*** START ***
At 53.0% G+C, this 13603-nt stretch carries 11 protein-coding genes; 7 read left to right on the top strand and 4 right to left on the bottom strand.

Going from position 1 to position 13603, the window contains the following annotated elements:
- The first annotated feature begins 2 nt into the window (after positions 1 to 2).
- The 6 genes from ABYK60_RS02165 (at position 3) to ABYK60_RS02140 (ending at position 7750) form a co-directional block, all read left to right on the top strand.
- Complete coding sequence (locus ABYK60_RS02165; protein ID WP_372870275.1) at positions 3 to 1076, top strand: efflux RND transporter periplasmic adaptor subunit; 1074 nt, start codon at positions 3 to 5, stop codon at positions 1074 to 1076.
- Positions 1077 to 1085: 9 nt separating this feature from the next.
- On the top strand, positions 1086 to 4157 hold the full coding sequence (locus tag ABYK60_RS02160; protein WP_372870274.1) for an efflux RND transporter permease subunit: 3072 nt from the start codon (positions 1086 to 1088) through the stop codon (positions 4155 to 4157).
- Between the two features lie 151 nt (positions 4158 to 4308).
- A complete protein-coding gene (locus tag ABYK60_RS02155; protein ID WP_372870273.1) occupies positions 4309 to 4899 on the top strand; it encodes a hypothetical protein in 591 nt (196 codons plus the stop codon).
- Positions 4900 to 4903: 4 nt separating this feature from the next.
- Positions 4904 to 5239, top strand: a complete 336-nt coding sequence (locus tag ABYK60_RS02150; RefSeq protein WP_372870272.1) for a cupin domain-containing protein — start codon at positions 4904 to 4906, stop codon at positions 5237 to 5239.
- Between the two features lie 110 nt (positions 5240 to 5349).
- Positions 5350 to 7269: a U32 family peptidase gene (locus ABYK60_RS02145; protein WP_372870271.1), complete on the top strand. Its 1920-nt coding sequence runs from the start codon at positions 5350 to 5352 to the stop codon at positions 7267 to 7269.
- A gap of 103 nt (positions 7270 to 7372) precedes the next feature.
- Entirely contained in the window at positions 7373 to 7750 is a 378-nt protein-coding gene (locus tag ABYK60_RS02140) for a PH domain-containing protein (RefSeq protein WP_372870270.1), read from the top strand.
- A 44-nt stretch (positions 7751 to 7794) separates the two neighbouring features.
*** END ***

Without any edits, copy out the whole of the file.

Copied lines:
At 53.0% G+C, this 13603-nt stretch carries 11 protein-coding genes; 7 read left to right on the top strand and 4 right to left on the bottom strand.

Going from position 1 to position 13603, the window contains the following annotated elements:
- The first annotated feature begins 2 nt into the window (after positions 1 to 2).
- The 6 genes from ABYK60_RS02165 (at position 3) to ABYK60_RS02140 (ending at position 7750) form a co-directional block, all read left to right on the top strand.
- Complete coding sequence (locus ABYK60_RS02165; protein ID WP_372870275.1) at positions 3 to 1076, top strand: efflux RND transporter periplasmic adaptor subunit; 1074 nt, start codon at positions 3 to 5, stop codon at positions 1074 to 1076.
- Positions 1077 to 1085: 9 nt separating this feature from the next.
- On the top strand, positions 1086 to 4157 hold the full coding sequence (locus tag ABYK60_RS02160; protein WP_372870274.1) for an efflux RND transporter permease subunit: 3072 nt from the start codon (positions 1086 to 1088) through the stop codon (positions 4155 to 4157).
- Between the two features lie 151 nt (positions 4158 to 4308).
- A complete protein-coding gene (locus tag ABYK60_RS02155; protein ID WP_372870273.1) occupies positions 4309 to 4899 on the top strand; it encodes a hypothetical protein in 591 nt (196 codons plus the stop codon).
- Positions 4900 to 4903: 4 nt separating this feature from the next.
- Positions 4904 to 5239, top strand: a complete 336-nt coding sequence (locus tag ABYK60_RS02150; RefSeq protein WP_372870272.1) for a cupin domain-containing protein — start codon at positions 4904 to 4906, stop codon at positions 5237 to 5239.
- Between the two features lie 110 nt (positions 5240 to 5349).
- Positions 5350 to 7269: a U32 family peptidase gene (locus ABYK60_RS02145; protein WP_372870271.1), complete on the top strand. Its 1920-nt coding sequence runs from the start codon at positions 5350 to 5352 to the stop codon at positions 7267 to 7269.
- A gap of 103 nt (positions 7270 to 7372) precedes the next feature.
- Entirely contained in the window at positions 7373 to 7750 is a 378-nt protein-coding gene (locus tag ABYK60_RS02140) for a PH domain-containing protein (RefSeq protein WP_372870270.1), read from the top strand.
- A 44-nt stretch (positions 7751 to 7794) separates the two neighbouring features.